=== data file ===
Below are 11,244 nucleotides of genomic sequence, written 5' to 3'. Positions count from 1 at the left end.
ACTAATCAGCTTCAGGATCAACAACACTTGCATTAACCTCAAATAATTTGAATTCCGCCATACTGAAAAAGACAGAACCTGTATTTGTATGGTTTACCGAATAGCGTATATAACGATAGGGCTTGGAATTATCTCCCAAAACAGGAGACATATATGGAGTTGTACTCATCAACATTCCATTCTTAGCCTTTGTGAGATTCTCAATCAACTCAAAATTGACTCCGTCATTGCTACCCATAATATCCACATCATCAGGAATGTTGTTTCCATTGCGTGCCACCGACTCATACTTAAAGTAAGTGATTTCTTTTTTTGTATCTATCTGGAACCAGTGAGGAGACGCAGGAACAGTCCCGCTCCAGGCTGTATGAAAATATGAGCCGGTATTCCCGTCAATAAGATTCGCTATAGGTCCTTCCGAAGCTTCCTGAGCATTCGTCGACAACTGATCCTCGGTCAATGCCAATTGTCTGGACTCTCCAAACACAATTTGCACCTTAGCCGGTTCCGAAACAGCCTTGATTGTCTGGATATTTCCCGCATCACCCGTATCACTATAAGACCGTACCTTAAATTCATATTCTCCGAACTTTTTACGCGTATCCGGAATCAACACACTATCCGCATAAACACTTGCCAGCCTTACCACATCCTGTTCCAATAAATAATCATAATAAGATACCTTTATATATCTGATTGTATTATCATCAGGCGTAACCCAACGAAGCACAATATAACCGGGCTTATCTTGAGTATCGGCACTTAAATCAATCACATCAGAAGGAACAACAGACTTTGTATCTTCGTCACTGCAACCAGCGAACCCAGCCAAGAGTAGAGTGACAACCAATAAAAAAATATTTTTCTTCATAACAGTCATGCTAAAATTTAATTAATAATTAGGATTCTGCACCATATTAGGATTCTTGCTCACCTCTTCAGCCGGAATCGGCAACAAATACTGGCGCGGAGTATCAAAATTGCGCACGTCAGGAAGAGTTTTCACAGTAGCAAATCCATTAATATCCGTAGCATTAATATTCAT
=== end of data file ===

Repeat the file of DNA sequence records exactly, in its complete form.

Below are 11,244 nucleotides of genomic sequence, written 5' to 3'. Positions count from 1 at the left end.
ACTAATCAGCTTCAGGATCAACAACACTTGCATTAACCTCAAATAATTTGAATTCCGCCATACTGAAAAAGACAGAACCTGTATTTGTATGGTTTACCGAATAGCGTATATAACGATAGGGCTTGGAATTATCTCCCAAAACAGGAGACATATATGGAGTTGTACTCATCAACATTCCATTCTTAGCCTTTGTGAGATTCTCAATCAACTCAAAATTGACTCCGTCATTGCTACCCATAATATCCACATCATCAGGAATGTTGTTTCCATTGCGTGCCACCGACTCATACTTAAAGTAAGTGATTTCTTTTTTTGTATCTATCTGGAACCAGTGAGGAGACGCAGGAACAGTCCCGCTCCAGGCTGTATGAAAATATGAGCCGGTATTCCCGTCAATAAGATTCGCTATAGGTCCTTCCGAAGCTTCCTGAGCATTCGTCGACAACTGATCCTCGGTCAATGCCAATTGTCTGGACTCTCCAAACACAATTTGCACCTTAGCCGGTTCCGAAACAGCCTTGATTGTCTGGATATTTCCCGCATCACCCGTATCACTATAAGACCGTACCTTAAATTCATATTCTCCGAACTTTTTACGCGTATCCGGAATCAACACACTATCCGCATAAACACTTGCCAGCCTTACCACATCCTGTTCCAATAAATAATCATAATAAGATACCTTTATATATCTGATTGTATTATCATCAGGCGTAACCCAACGAAGCACAATATAACCGGGCTTATCTTGAGTATCGGCACTTAAATCAATCACATCAGAAGGAACAACAGACTTTGTATCTTCGTCACTGCAACCAGCGAACCCAGCCAAGAGTAGAGTGACAACCAATAAAAAAATATTTTTCTTCATAACAGTCATGCTAAAATTTAATTAATAATTAGGATTCTGCACCATATTAGGATTCTTGCTCACCTCTTCAGCCGGAATCGGCAACAAATACTGGCGCGGAGTATCAAAATTGCGCACGTCAGGAAGAGTTTTCACAGTAGCAAATCCATTAATATCCGTAGCATTAATATTCAT